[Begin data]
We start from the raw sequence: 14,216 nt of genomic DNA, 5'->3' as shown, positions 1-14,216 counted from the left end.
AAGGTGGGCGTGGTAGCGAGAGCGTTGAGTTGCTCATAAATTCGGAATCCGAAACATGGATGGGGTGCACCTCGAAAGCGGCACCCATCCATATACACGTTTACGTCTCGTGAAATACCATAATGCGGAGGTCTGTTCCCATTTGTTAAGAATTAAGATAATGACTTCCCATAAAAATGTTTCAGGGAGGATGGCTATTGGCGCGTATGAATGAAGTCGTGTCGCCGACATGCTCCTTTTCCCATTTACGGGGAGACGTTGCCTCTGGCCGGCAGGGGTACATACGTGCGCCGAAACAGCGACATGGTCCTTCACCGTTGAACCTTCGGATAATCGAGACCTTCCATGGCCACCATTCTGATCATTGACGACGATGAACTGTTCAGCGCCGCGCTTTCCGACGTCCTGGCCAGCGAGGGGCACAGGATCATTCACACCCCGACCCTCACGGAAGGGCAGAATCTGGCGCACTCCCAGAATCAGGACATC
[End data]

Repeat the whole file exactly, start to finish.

We start from the raw sequence: 14,216 nt of genomic DNA, 5'->3' as shown, positions 1-14,216 counted from the left end.
AAGGTGGGCGTGGTAGCGAGAGCGTTGAGTTGCTCATAAATTCGGAATCCGAAACATGGATGGGGTGCACCTCGAAAGCGGCACCCATCCATATACACGTTTACGTCTCGTGAAATACCATAATGCGGAGGTCTGTTCCCATTTGTTAAGAATTAAGATAATGACTTCCCATAAAAATGTTTCAGGGAGGATGGCTATTGGCGCGTATGAATGAAGTCGTGTCGCCGACATGCTCCTTTTCCCATTTACGGGGAGACGTTGCCTCTGGCCGGCAGGGGTACATACGTGCGCCGAAACAGCGACATGGTCCTTCACCGTTGAACCTTCGGATAATCGAGACCTTCCATGGCCACCATTCTGATCATTGACGACGATGAACTGTTCAGCGCCGCGCTTTCCGACGTCCTGGCCAGCGAGGGGCACAGGATCATTCACACCCCGACCCTCACGGAAGGGCAGAATCTGGCGCACTCCCAGAATCAGGACATC